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Corsair Harpoon RGB gaming mouse

Methodology

To test the Corsair Harpoon gaming mouse, I used it for a period of one week as my main office mouse for general web browsing, photo-editing and office tasks. I also put it through its paces with a number of different games from a variety of genres, from FPS, to strategy and puzzlers, all in the aid of seeing how well it performs under certain conditions.

During testing I factored in its accuracy and smoothness, overall comfort and the abilities of its back end software.

Gaming

Although affordable, the Corsair Harpoon is a relatively effective gaming mouse. With a sensitivity as high as 6,000 DPI and a reasonably accurate optical sensor (Pixart PMW3320), it is good for use in shooters, strategies, MOBA’s and puzzlers. I found it just as capable of selecting items and menus in Day of the Tentacle, as I did in gunning down zombies in Left 4 Dead 2.

I felt more comfortable using it for faster movements than I did slower, smaller ones – it seemed more accurate with those somehow. Personally I kept it at 4,000 DPI, rather than the maximum of 6,000, as that just feels excessive on a 1080P screen. There is probably an argument for it on 4K displays or when you have multiple high-resolution monitors, but there is plenty of scope with this mouse for whatever environment you are using.

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Switching DPI changes the colour of the rear-logo LED lighting. It is a nice touch, but a bit redundant when your palm covers it up entirely. 

Although there is button remapping in the CUE software and a couple of programmable buttons on the side of this mouse, I would not think it best for MMO gamers – unless you have macro-able buttons elsewhere – though it will of course function perfectly well with more general tasks in-game.

Regardless of the game though, the PTFE (unbranded Teflon) feet are smooth across multiple surfaces and surprisingly, the optical sensor works just as well on my desk surface as it does on most pads.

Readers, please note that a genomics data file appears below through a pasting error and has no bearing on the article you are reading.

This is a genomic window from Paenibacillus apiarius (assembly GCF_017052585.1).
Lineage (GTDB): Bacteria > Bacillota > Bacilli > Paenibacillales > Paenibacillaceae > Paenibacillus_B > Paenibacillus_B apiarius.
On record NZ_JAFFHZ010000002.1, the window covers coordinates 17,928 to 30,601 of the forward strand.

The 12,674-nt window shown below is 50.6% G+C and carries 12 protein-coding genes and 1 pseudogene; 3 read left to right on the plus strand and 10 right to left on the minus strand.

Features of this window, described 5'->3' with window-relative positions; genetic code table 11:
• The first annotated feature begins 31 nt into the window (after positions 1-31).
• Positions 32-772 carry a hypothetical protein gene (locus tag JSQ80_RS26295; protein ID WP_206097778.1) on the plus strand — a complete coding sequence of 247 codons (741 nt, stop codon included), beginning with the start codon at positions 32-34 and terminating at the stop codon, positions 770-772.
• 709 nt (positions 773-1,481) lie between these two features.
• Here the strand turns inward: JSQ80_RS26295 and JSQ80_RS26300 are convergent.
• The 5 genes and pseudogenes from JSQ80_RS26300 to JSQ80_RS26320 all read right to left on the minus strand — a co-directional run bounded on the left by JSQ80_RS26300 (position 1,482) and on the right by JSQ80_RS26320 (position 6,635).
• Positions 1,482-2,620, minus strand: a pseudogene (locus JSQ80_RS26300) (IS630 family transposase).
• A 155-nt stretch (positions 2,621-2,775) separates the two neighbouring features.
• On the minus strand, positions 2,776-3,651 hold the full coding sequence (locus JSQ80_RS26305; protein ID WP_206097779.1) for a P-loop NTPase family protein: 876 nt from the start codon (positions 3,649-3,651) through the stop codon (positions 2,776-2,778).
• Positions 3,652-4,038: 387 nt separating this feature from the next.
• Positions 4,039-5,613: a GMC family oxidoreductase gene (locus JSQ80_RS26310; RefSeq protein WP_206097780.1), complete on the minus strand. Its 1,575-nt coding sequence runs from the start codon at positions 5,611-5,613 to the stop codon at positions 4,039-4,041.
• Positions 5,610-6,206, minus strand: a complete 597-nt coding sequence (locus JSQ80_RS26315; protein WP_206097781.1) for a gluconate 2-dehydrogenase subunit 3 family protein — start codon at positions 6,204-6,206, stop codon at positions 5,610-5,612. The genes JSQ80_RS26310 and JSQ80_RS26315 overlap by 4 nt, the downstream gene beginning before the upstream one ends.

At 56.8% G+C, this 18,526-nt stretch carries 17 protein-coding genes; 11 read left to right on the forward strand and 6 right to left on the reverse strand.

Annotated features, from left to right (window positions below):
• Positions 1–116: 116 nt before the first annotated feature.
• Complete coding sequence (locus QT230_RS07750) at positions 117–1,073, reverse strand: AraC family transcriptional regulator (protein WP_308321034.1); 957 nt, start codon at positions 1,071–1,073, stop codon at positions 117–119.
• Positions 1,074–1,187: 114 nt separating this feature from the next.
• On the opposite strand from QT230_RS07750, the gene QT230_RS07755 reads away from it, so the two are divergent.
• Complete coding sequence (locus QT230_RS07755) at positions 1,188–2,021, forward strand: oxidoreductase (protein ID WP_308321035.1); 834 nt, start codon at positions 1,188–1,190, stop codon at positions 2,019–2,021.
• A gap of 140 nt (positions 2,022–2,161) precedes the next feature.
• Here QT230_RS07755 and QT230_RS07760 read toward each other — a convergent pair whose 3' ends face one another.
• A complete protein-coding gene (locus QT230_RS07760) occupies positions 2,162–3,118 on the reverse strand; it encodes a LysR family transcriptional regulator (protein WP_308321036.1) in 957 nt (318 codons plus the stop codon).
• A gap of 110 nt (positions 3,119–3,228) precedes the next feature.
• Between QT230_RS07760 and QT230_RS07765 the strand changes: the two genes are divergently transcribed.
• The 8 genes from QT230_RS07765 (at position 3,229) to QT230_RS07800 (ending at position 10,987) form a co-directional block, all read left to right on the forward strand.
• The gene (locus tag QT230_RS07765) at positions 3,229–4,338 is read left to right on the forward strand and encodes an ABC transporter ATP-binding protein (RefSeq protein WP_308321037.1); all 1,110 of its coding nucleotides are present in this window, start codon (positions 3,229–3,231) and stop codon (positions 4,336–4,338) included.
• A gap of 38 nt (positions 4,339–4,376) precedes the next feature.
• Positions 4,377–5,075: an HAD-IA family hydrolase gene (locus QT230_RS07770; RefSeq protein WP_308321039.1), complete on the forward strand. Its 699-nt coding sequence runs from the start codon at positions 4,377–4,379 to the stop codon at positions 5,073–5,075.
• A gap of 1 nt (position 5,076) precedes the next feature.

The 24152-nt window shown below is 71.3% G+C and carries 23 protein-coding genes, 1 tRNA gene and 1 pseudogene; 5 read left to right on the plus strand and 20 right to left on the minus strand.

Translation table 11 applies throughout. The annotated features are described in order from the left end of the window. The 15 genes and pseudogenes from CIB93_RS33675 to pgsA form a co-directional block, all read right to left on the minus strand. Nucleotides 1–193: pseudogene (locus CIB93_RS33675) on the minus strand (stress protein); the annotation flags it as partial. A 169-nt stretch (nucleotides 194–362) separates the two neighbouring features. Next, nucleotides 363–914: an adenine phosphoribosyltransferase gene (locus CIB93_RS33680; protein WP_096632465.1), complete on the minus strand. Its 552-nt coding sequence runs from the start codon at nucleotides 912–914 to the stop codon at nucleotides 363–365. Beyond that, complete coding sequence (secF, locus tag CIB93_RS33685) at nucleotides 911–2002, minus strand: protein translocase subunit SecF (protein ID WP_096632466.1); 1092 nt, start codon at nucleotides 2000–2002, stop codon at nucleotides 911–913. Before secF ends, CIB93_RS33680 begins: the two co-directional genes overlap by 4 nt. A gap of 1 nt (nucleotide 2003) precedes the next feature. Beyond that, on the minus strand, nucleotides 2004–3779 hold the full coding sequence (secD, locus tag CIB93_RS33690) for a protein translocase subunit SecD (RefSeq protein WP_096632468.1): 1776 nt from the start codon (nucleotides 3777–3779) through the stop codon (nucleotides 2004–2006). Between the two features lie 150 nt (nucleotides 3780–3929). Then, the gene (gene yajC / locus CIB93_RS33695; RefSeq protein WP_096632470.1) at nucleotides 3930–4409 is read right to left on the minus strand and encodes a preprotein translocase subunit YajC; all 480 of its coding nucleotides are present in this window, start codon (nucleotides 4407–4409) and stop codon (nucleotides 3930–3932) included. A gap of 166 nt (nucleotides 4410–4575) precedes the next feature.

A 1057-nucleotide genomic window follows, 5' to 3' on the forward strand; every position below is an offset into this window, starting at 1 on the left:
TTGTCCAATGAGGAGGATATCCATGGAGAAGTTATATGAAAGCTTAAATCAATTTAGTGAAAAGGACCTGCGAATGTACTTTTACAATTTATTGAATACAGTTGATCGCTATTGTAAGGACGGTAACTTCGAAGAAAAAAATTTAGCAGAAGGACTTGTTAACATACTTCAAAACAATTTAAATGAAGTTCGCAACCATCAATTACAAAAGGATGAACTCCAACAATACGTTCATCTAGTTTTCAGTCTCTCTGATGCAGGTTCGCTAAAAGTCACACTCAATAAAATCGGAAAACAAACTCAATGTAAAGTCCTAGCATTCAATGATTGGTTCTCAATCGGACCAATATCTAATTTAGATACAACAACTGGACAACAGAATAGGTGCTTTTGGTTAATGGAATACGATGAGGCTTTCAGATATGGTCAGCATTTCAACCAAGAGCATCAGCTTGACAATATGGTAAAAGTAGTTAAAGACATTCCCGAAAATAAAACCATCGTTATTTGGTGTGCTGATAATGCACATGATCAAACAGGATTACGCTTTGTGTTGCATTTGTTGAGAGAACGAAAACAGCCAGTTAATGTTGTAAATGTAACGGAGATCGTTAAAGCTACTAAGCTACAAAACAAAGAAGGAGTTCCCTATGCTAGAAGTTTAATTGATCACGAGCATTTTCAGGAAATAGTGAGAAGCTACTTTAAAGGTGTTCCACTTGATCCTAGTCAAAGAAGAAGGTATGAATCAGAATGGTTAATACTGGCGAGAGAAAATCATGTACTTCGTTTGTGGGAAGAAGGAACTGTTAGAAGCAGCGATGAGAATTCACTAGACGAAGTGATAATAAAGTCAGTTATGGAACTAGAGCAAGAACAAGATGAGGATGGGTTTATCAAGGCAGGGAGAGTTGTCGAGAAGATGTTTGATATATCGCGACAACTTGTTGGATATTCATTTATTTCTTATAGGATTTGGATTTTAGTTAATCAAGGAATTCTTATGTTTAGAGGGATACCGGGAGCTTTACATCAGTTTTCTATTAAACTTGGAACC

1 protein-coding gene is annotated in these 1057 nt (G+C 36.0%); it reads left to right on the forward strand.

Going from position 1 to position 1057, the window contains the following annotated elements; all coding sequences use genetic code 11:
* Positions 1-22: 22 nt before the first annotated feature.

General usage

General web browsing and office tasks – invoice preparation, navigating a CMS etc.  – were perfectly handled by the Corsair Harpoon RGB and due to its low cost, would likely be a good choice of upgrade for an office mouse, for any managers looking to improve worker efficiency through faster mouse movements.

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The Corsair Utility Engine software is as professional as ever and the new look is much easier to navigate

That said, I did again find some difficulty with the accuracy of the mouse for very small movements, particularly during photo editing where accuracy is paramount. The problem stems from the sensor seeming to not pick up the smallest of movements very well. Often I would find myself trying to move over a few pixels on an image and finding it not registering until several had been passed, at which point it would overshoot what I was trying to highlight.

It did not seem to take place every time, but did happened irrespective of DPI and before the back-end software was even installed, so seems unlikely to be software related.

That said, we have reached out to Corsair to find out its thoughts on the matter and will update this piece as and when we receive a response.

Comfort

The Corsair Harpoon is a reasonably comfortable mouse, offering a well shaped body for claw, finger and palm grips should you so wish. I liked the use of rubber grips on the sides for keeping your digits in touch with the mouse at all times and that helps prevent issues with perspiration.

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Although the Harpoon does not have a tonne of options, the ones that are there are well presented and simple to use

The overall weighting of the mouse is good too. I did however feel that I would have liked a deeper/wide shelf for my fingers to rest on. Although there is a small one with this mouse, there was not really anywhere for my little finger to go. Considering I have quite small hands too, my concern is that those with larger digits would see even more of an issue.

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